Hi everyone! I've been thinking a lot for a few months and I think It's time to change my OS in my PC.
I love OS X 10.8.2, my MacBook Pro 13" late 2011 and my iMac 21,5" mid 2011 are my primary machines right now. But my Ivy Bridge build is a lot more powerful ("hardware" speaking...) than my Macs. I'm tired of Windows 7, and Windows 8 it's good but not made for me (sorry MS...).
I bought Mountain Lion and tried for almost three weeks to install OS X on my intel machine, but no success on that (my motherboard is the Gigabyte Z77X-UD5H WB). Since It's not a good thing back to old Vista SP2 or even older and clunky XP SP2 64bit (to support my 16GB of RAM) I started to think Linux will be a way to at least try. Ubuntu 12.04.3 is good and stable, 12.10 even better! 13.04 will bring a lot of new features to the table. Should I go with Ubuntu?
I use Ubuntu a lot dual booting on other machines. My Dell XPS 14 i7 ultrabook is running 12.10 already in the tiny 32GB m-sata SSD.
I've heard Fedora 18 is pretty nice, and there's Mint too... Any advices? BTW I'm sorry for grammar mistakes, I'm from Brazil. Thanks!
Answer by catchatyou · Jan 17, 2013 at 11:28 PM
Linux is the way to go since you can't get OS X to work on your computer. My favorite Linux distro is Elementary OS, and they're pretty close to releasing their second beta for their latest operating system. eOS is based off of Ubuntu, so you can install just about every single app that you can run on Ubuntu. I am also finding it hard to like Ubuntu after they've been putting Amazon in every corner.
Answer by Razor512 · Jan 18, 2013 at 04:37 AM
Use what ever OS does the job for you.
You can run the mac OS in a virtual machine or hckintosh but you will not get the same experience since many functions such as updating will not work properly. (and depending on your skill level and expectations, what would otherwise be a good experience will be turned into a bad one because what you expect from the OS was not fulfilled)
Remember, the OS is really just a tool to run the applications that you like to use (would you use windows or mac OS if you were not allowed to install any applications, and if they came with no stock applications (just the OS by it's self)?
Find an OS that is convenient for you that runs the applications you want. It is as simple as that.
Linux is another great choice but but from a basic user standpoint, you get much less functionality. Many applications that a user may want to run may not be available and the open source alternatives may not be very good.
Then there is driver support issues. if the drivers aren't preinstalled, then installing them is a pain. for example a good example of hell, there was one linux distro that would not support my USB wifi adapter, so I have to install the linux drivers manually http://www.rosewill.com/products/1829/ProductDetail_Download.htm
(in windows, it was about 3-4 clicks and it was ready to use, in linux, I entered in all of the required commands and it kept giving errors so I have to look up each error and when all things were done, about 10 commands in terminal turned into about 30 commands and it still didn't work right as I was unable to get as good performance as I had with windows (especially when it came to rate switching)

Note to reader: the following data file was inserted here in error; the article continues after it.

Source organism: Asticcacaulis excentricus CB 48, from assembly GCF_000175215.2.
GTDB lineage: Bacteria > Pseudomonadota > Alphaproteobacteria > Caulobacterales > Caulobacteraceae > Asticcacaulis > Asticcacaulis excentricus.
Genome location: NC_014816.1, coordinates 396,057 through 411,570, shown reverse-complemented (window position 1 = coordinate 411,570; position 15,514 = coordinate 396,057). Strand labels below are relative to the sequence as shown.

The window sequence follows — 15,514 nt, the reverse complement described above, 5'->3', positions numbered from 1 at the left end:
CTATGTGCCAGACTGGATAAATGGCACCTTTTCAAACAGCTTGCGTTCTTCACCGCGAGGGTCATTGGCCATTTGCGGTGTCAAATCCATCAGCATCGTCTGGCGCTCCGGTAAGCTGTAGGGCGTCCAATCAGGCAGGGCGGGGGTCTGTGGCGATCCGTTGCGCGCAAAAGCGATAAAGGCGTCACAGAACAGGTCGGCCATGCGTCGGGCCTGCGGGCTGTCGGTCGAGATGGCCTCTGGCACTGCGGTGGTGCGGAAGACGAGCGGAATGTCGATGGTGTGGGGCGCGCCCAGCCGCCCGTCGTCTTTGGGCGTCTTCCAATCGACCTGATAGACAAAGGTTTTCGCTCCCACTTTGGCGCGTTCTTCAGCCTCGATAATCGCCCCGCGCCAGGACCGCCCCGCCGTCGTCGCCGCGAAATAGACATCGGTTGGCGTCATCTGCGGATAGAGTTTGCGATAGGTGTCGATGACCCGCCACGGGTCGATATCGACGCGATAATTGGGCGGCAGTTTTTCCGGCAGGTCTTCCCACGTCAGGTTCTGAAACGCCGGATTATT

Many functions that are purely GUI based in windows and mac OS will require command line work in linux (which is one of the main reasons why so few people use it. It just feels like a lot of extra unnecessary work to accomplish the same task) (PS just because I can do something in command line does not mean I want to, especially if it is something standardized and thus is more efficient to have it as a GUI based button)
All OS have their positives and negatives and all you can really do is test them out and see if you work with the positives while dealing with the negatives.
Answer by Drmgiver · Jan 18, 2013 at 02:28 AM
Both Linux and BSD are awesome and in my opinion better than Windows. As for what distro to go with, it depends on your needs or desires. It sounds like you already use and appreciate Ubuntu. If that is the case, go for it. There are a few I recommend to people. If you want easy, the go to distro will always be Mint. Still want something easy, but are not afraid to dig under the hood and use the terminal? Your go-to distro is Sabayon. Want to construct your operating system from the ground up starting at the terminal and have extreme control over everything on your machine? (Me btw) Arch Linux is your distro of choice. Want to fully build your operating system from source from the ground up starting at the terminal and have extreme control over everything on your machine and be able to fine tune it? Gentoo is what will work for you. Personally, I think this graphic has a lot of truth to it.
Answer by Cameron · Jan 21, 2013 at 03:33 PM
I think Ubuntu is the best operating system for you. It's free and runs great on anything. Please don't install Mac OS X on anything but a Mac computer. You lose so much experience when you are isolated from the Apple hardware.
Answer by ClosetFuturist · Jan 17, 2013 at 10:15 PM
First you shouldn't try installing OSX on anything other than a MAC, it's a breech of the license agreement.
It might be best to look at different Linux distros and find what you're most comfortable with. There are a lot of them with different types of desktops. Look around and have some fun with it. I like and use Ubuntu but it's mainly for compatibility reasons.